What is a divorce
A divorce is an application for the legal ending of a marriage which is an application to the Federal Circuit Court made after 12 months or more of separation between spouses who were married in Australia or overseas.
There are however a number of other legal matters that revolve around the ending of a marital relationship which need to be considered and potentially dealt with. These are:
Sometimes the term ‘divorce’ is intermixed with the need for the parties to resolve the division of property assets held between them. This is commonly called ‘property settlement’. In simple terms dividing up of the party’s property between them on a fair and reasonable basis is one of the first steps that occurs after the ending of a marital relationship.
There is a wide spectrum of what can occur to resolve property matters between spouses. For example, if there are limited assets such as motor vehicles and household chattels only then it may be reasonable for the parties to simply agree informally to divide those assets in moving forward with their lives.
However, if the assets are more complex such as a house or other investments such as shares then there may be a need to formally document division of property so that firstly the parties are certain as to the what the arrangements are going forward and also to prepare the necessary documents such as the property transfer if one party is keeping the former matrimonial home or other investment.
Aside from the certainty of preparing a formal agreement for the division of property assets there can be a number of stamp duty advantages in preparing the formal agreement as transfers of property will be exempt from stamp duty where a formal order or agreement is made.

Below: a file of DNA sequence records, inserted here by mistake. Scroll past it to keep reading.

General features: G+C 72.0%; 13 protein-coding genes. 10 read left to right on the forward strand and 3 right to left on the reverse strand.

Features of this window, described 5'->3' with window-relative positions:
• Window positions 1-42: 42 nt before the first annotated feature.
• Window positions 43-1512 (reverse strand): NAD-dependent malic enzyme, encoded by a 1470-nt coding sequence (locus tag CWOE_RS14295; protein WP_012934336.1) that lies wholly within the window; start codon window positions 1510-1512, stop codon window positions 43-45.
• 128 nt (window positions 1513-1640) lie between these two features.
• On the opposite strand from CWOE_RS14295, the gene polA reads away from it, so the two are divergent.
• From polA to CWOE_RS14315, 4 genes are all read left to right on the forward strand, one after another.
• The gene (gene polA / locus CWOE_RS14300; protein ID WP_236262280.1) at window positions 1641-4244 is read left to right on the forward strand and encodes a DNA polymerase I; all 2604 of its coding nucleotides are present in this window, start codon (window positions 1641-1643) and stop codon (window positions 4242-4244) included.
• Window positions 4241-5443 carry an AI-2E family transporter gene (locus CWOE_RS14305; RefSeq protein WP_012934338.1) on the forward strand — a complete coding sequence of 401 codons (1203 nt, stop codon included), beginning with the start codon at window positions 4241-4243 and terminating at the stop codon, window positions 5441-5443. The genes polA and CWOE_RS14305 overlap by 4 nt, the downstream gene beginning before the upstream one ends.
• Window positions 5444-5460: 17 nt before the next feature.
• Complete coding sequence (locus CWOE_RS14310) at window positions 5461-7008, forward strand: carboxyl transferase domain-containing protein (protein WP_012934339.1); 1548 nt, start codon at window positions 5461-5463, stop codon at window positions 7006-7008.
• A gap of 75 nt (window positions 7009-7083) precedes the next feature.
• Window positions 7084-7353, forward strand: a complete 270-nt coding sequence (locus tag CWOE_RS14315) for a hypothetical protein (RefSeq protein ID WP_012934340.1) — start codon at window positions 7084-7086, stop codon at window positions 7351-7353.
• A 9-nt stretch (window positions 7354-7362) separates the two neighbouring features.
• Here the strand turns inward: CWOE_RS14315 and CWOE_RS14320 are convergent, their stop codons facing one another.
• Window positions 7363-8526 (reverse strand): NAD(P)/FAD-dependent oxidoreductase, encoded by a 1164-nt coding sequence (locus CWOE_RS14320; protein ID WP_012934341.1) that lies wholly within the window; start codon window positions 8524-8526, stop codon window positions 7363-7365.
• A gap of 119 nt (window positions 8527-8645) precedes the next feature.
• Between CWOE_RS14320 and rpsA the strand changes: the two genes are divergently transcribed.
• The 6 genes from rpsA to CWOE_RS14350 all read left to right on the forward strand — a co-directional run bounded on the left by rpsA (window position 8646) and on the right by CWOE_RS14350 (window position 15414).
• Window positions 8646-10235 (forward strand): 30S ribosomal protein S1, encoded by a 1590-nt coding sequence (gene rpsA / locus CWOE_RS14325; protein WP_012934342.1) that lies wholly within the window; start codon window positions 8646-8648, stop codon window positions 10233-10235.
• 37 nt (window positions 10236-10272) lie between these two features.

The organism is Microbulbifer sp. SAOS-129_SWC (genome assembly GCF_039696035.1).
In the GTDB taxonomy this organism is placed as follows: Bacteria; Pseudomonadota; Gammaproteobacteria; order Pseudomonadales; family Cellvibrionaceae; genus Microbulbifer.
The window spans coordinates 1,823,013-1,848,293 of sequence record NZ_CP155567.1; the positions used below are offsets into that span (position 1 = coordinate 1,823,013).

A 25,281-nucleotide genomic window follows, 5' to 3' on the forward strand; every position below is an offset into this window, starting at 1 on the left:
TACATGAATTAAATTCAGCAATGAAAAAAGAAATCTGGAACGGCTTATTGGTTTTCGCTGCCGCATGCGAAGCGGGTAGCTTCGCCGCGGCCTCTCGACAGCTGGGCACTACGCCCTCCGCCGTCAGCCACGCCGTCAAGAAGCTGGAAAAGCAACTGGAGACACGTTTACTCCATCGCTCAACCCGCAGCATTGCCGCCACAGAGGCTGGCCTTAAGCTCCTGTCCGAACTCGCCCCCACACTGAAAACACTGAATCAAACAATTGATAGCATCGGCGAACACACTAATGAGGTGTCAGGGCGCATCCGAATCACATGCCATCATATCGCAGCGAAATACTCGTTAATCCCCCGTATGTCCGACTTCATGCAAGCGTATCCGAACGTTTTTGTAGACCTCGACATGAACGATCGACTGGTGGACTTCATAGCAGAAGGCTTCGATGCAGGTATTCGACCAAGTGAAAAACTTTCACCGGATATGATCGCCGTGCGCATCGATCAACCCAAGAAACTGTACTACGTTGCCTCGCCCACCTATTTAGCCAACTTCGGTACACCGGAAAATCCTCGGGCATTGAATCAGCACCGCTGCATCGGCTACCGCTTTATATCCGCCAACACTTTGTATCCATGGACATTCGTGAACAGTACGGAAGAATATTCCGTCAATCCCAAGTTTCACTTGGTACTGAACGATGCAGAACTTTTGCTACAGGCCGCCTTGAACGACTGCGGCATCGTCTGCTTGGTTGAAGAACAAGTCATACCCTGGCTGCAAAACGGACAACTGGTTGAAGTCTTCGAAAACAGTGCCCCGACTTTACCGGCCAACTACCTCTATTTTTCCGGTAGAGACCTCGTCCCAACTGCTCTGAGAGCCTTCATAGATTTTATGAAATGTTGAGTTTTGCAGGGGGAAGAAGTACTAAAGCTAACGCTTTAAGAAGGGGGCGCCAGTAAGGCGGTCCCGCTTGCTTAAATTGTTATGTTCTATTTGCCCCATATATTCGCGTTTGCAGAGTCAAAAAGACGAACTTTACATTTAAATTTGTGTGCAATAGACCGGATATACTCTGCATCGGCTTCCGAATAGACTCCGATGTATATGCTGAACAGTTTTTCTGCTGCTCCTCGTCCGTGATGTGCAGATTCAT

It is important to understand what your legal rights and obligations are in relation to the division of property and early legal advice is encouraged to help you understand your rights and obligations taking into account critical issues such as initial contributions of assets by the parties, contributions during the relationship including lump sums such as inheritances and then looking at the future needs of the parties in terms of their health and earning capacity to finally work out what is a fair and reasonable division of assets.
Making adequate care arrangements for the children after separation is one of the most critical steps that needs to be taken. In deciding with your former partner how the care arrangements going forward need to be agreed on an informal basis or through a parenting plan or ultimately a consent order or order of the Court is an important phase of the post-separation discussions. Again this phase is really unrelated to the formal ending of the marriage by the divorce application, in practical terms ultimately how the parties can communicate and co-operate will determine what level of agreement or formality is required.
There is a saying that if ain’t broke then don’t fix it – which when applied to children’s care arrangements means if the parties can work out informally what they want to do with the care of the children then there is no need for formal agreed or intervention of a Court.
When there is some level of formality or agreement needed then a parenting plan may be the best option. Ultimately however, if there is a high degree of distrust or there are risk issues with the child spending time with either parent going forward then a Court Order reached either by agreement (commonly called Consent Orders) or a final Order of the Court potentially upon Court hearing may be required. It is of some comfort to know that only in very rare cases is a final hearing by a Judge needed to determine the children’s care arrangements but ultimately through the parties discussions and potentially with legal advice arrangements for the children can be made going forward.